• Dr. Rana Mafee

What's Next? Steps To Take If you Suspect Cognitive Decline



It is undisputed that the earlier one detects a decline in their or a loved one’s cognition, the better the chances of stopping progression and possibly reversing the process. In fact, research shows that those with an eventual diagnosis of Alzheimer’s Disease, actually have pathological findings of the disease as far back as 20 years prior to the diagnosis. The same is likely true for other neurodegenerative diseases like Parkinson’s Disease and Lewy Body Dementia. And while not fully yet accepted by most traditional medical organizations, more and more research is showing that diseases like Alzheimer’s, Parkinson’s, and other neurodegenerative diseases have very complex and multifactorial root causes, including metabolic, immunological, toxic, and hormonal factors to name a few. Therefore, since much can be done to stop further degeneration in its tracks, it is vital for those with a hint of decline in their cognition to be proactive and take extra steps to turn back the clock. Similarly, for those with more advanced diseases, know that fruitful interventions beyond traditional pharmaceuticals are possible.


Working with a doctor trained in functional and integrative medicine can help facilitate any barriers you might face when presenting to your primary care provider or even a traditional neurologist. Having had experience working with patients who complain of cognitive decline, I am pleased over and over again with the ability of my expanded toolbox to facilitate the investigative process as well as the healing process.


A recently invented term, “cognoscopy”, sums up the investigative process. Just as a colon cancer screening is recommended at the age of 45, I believe that a cognoscopy should be routinely recommended as well. Anyone noticing a decline in their cognition in themselves or a loved one at any age should pursue a cognoscopy. Additionally, anyone with a family history of Alzheimer’s Disease should pursue having a cognoscopy 20 years prior to the typical age at onset for family members.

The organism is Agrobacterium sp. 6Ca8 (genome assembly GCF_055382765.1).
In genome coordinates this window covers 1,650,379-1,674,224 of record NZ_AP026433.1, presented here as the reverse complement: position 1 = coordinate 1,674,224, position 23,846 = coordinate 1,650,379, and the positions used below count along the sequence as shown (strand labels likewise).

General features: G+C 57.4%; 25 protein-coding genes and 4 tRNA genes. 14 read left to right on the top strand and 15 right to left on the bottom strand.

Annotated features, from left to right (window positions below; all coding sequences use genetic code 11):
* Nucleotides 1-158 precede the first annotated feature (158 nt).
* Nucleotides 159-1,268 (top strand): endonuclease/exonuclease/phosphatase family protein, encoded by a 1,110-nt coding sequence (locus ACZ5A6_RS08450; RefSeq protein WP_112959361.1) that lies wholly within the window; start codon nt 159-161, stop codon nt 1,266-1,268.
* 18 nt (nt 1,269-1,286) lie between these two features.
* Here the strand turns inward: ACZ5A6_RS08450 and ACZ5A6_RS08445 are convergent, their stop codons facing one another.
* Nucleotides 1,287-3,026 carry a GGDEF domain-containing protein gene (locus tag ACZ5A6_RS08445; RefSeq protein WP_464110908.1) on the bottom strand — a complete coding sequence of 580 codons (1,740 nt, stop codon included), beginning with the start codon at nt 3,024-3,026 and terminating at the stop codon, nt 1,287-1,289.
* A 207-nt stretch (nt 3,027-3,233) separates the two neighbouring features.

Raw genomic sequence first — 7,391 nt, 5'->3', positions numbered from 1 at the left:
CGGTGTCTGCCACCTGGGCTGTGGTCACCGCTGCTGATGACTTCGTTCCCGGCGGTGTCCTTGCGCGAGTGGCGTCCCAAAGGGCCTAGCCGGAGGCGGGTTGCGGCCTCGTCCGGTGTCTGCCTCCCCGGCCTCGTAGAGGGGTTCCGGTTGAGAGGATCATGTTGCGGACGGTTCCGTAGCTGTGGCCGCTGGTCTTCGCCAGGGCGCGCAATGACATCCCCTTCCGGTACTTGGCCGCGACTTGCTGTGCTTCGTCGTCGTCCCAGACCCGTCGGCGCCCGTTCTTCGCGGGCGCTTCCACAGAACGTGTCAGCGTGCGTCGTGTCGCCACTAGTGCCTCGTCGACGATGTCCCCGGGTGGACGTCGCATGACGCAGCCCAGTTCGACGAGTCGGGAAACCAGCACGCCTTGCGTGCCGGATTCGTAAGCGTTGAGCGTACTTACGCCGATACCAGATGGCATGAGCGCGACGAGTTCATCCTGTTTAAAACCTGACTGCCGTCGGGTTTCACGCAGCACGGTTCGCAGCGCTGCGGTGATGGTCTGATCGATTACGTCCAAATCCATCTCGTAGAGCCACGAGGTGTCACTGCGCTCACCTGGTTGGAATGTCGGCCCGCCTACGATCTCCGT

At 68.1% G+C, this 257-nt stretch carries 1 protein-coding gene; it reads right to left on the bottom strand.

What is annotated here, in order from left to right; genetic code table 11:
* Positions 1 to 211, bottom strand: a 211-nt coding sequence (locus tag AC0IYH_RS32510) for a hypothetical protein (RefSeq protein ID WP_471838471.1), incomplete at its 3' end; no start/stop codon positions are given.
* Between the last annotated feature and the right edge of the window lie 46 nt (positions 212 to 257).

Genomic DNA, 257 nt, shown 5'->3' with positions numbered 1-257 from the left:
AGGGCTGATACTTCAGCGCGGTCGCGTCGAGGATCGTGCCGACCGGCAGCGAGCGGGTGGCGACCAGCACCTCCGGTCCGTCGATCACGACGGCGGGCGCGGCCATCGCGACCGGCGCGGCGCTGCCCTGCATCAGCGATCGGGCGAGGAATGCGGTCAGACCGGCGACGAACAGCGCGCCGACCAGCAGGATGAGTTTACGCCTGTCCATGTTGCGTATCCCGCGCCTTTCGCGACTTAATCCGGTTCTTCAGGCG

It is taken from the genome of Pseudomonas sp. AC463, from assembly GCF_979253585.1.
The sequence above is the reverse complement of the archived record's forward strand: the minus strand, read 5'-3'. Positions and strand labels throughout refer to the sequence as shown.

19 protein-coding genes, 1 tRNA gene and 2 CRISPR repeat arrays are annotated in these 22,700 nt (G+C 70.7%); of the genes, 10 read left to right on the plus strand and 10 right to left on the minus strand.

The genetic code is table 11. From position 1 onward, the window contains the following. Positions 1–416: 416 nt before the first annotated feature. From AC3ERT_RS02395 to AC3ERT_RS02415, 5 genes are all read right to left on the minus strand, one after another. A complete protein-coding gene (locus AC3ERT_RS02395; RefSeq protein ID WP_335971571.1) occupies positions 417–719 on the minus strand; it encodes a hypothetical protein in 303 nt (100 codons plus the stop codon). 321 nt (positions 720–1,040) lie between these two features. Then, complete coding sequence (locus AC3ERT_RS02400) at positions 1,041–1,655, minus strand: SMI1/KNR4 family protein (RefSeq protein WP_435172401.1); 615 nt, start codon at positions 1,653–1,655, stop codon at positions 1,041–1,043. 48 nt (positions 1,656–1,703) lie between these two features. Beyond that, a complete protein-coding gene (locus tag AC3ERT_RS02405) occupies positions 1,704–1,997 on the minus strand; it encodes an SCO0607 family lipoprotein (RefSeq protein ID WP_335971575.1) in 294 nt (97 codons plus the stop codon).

So what exactly is a cognoscopy? At a minimum, it encompasses:


  • a complete neurological exam

  • a cognitive assessment performed either by a neurologist or one done digitally at home (recommended by a trained practitioner)

  • a parallel assessment administered by a loved one called an AQ21 to help gauge any symptoms not perceived by the patient.

  • a battery of comprehensive blood tests (looking at inflammation markers, metabolic markers, hormones, nutritional markers, genetic markers, and toxin and detox markers)


In asymptomatic individuals with normal cognitive assessments, labs, and AQ21, further evaluation is not warranted. However, if scoring outside the normal range on cognitive assessments, or if the AQ21 score is 3 or greater, typically imaging of the brain (MRI) is ordered. Recent advancements have allowed for volumetric measurements of specific brain regions related to memory and cognition, which can be ordered with the MRI and can be followed over time. And beyond these assessments, further investigative work and interventions are individualized based on unique patient needs.


Therefore, it is vital that cognitive decline be assessed as early as possible to ensure the best possible outcome. Either work with a trained neurologist who is comfortable with a functional medicine or find a doctor who is open-minded enough to order some extra assessments focusing on the root cause of your condition.




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